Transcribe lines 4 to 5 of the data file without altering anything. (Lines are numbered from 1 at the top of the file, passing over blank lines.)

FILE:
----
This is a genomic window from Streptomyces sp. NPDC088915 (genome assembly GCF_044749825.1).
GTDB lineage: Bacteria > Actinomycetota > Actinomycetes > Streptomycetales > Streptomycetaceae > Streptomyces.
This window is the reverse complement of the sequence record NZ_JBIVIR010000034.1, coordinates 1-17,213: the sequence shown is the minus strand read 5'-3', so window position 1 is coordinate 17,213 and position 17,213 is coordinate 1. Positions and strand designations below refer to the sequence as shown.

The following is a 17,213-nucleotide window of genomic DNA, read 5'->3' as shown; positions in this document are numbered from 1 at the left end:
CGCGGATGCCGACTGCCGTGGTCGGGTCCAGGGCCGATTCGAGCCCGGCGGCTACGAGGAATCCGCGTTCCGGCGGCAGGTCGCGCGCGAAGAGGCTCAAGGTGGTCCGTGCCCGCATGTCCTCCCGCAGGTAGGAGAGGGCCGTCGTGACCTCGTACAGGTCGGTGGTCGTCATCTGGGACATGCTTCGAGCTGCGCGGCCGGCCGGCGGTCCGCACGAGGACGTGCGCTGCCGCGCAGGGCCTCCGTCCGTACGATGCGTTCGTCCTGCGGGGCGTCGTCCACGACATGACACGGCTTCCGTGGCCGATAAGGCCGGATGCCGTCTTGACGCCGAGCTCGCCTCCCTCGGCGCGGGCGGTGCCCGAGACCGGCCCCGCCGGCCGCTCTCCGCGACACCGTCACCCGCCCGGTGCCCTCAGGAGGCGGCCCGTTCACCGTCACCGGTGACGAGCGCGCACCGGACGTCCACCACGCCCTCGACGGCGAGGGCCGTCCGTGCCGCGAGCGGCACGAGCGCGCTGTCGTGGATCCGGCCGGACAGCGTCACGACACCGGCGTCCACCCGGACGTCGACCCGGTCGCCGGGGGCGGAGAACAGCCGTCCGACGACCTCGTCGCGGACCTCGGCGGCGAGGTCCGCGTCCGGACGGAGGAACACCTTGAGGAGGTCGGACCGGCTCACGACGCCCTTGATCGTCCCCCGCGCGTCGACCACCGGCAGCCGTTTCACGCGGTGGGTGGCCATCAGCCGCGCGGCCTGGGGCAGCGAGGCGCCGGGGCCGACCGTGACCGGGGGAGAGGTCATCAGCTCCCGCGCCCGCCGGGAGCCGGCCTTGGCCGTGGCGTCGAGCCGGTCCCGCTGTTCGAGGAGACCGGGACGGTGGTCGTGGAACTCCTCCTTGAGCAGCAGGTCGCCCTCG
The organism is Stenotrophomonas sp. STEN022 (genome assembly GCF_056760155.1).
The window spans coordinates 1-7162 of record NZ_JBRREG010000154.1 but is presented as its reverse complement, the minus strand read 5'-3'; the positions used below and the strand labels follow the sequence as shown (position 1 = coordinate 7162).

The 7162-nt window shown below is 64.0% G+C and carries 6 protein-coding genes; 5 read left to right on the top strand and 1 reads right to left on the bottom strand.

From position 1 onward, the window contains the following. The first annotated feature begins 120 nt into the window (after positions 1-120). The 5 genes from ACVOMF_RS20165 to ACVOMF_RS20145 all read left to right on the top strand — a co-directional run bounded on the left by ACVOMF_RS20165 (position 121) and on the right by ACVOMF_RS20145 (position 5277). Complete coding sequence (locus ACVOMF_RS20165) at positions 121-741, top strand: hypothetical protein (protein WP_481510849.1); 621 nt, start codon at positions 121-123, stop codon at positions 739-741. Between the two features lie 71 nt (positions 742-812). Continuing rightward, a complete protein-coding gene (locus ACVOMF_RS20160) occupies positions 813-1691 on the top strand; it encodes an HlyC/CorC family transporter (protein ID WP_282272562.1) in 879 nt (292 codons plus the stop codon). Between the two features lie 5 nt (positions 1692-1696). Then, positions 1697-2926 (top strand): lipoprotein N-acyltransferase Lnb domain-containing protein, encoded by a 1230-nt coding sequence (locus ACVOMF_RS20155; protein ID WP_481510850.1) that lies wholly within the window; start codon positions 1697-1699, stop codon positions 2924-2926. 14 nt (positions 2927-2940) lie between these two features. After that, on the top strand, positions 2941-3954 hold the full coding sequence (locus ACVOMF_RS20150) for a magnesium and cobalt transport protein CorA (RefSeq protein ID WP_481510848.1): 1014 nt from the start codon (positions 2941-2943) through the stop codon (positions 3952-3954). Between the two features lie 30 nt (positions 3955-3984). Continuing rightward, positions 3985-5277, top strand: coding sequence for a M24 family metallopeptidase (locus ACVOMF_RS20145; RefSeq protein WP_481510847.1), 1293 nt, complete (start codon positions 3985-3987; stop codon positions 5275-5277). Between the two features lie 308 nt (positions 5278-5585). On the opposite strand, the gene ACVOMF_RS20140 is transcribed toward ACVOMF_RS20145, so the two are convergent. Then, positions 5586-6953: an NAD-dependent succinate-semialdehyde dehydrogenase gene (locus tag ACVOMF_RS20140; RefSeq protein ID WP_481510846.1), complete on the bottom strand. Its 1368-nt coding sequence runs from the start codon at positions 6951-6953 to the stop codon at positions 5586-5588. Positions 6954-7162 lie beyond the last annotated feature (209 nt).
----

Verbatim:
The following is a 17,213-nucleotide window of genomic DNA, read 5'->3' as shown; positions in this document are numbered from 1 at the left end:
CGCGGATGCCGACTGCCGTGGTCGGGTCCAGGGCCGATTCGAGCCCGGCGGCTACGAGGAATCCGCGTTCCGGCGGCAGGTCGCGCGCGAAGAGGCTCAAGGTGGTCCGTGCCCGCATGTCCTCCCGCAGGTAGGAGAGGGCCGTCGTGACCTCGTACAGGTCGGTGGTCGTCATCTGGGACATGCTTCGAGCTGCGCGGCCGGCCGGCGGTCCGCACGAGGACGTGCGCTGCCGCGCAGGGCCTCCGTCCGTACGATGCGTTCGTCCTGCGGGGCGTCGTCCACGACATGACACGGCTTCCGTGGCCGATAAGGCCGGATGCCGTCTTGACGCCGAGCTCGCCTCCCTCGGCGCGGGCGGTGCCCGAGACCGGCCCCGCCGGCCGCTCTCCGCGACACCGTCACCCGCCCGGTGCCCTCAGGAGGCGGCCCGTTCACCGTCACCGGTGACGAGCGCGCACCGGACGTCCACCACGCCCTCGACGGCGAGGGCCGTCCGTGCCGCGAGCGGCACGAGCGCGCTGTCGTGGATCCGGCCGGACAGCGTCACGACACCGGCGTCCACCCGGACGTCGACCCGGTCGCCGGGGGCGGAGAACAGCCGTCCGACGACCTCGTCGCGGACCTCGGCGGCGAGGTCCGCGTCCGGACGGAGGAACACCTTGAGGAGGTCGGACCGGCTCACGACGCCCTTGATCGTCCCCCGCGCGTCGACCACCGGCAGCCGTTTCACGCGGTGGGTGGCCATCAGCCGCGCGGCCTGGGGCAGCGAGGCGCCGGGGCCGACCGTGACCGGGGGAGAGGTCATCAGCTCCCGCGCCCGCCGGGAGCCGGCCTTGGCCGTGGCGTCGAGCCGGTCCCGCTGTTCGAGGAGACCGGGACGGTGGTCGTGGAACTCCTCCTTGAGCAGCAGGTCGCCCTCG